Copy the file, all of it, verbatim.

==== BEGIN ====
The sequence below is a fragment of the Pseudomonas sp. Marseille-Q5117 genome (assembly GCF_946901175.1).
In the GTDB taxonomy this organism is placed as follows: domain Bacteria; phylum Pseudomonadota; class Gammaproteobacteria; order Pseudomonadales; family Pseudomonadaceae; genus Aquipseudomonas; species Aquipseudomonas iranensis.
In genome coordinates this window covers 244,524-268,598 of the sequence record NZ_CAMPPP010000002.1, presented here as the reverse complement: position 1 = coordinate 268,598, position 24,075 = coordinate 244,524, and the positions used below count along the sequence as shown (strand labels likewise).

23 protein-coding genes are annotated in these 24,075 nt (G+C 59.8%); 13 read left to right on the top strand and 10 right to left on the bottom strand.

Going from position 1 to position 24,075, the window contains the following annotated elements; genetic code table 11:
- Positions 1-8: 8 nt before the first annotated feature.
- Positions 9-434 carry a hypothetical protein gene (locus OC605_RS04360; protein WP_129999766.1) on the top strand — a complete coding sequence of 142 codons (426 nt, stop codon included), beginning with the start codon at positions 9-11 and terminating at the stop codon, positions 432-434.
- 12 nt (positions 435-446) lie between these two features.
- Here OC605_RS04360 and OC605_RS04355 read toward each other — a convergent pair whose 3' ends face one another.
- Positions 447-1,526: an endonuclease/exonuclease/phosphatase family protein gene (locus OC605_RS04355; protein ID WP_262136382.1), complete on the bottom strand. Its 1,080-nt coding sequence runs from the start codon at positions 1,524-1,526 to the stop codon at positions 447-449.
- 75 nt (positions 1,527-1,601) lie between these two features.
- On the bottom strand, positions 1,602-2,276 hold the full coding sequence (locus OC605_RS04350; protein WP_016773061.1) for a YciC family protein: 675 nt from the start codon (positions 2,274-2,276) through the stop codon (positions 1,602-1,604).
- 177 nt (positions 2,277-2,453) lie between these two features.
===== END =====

The sequence below is a fragment of the Pseudomonas sp. Marseille-Q5117 genome (assembly GCF_946901175.1).
In the GTDB taxonomy this organism is placed as follows: domain Bacteria; phylum Pseudomonadota; class Gammaproteobacteria; order Pseudomonadales; family Pseudomonadaceae; genus Aquipseudomonas; species Aquipseudomonas iranensis.
In genome coordinates this window covers 244,524-268,598 of the sequence record NZ_CAMPPP010000002.1, presented here as the reverse complement: position 1 = coordinate 268,598, position 24,075 = coordinate 244,524, and the positions used below count along the sequence as shown (strand labels likewise).

23 protein-coding genes are annotated in these 24,075 nt (G+C 59.8%); 13 read left to right on the top strand and 10 right to left on the bottom strand.

Going from position 1 to position 24,075, the window contains the following annotated elements; genetic code table 11:
- Positions 1-8: 8 nt before the first annotated feature.
- Positions 9-434 carry a hypothetical protein gene (locus OC605_RS04360; protein WP_129999766.1) on the top strand — a complete coding sequence of 142 codons (426 nt, stop codon included), beginning with the start codon at positions 9-11 and terminating at the stop codon, positions 432-434.
- 12 nt (positions 435-446) lie between these two features.
- Here OC605_RS04360 and OC605_RS04355 read toward each other — a convergent pair whose 3' ends face one another.
- Positions 447-1,526: an endonuclease/exonuclease/phosphatase family protein gene (locus OC605_RS04355; protein ID WP_262136382.1), complete on the bottom strand. Its 1,080-nt coding sequence runs from the start codon at positions 1,524-1,526 to the stop codon at positions 447-449.
- 75 nt (positions 1,527-1,601) lie between these two features.
- On the bottom strand, positions 1,602-2,276 hold the full coding sequence (locus OC605_RS04350; protein WP_016773061.1) for a YciC family protein: 675 nt from the start codon (positions 2,274-2,276) through the stop codon (positions 1,602-1,604).
- 177 nt (positions 2,277-2,453) lie between these two features.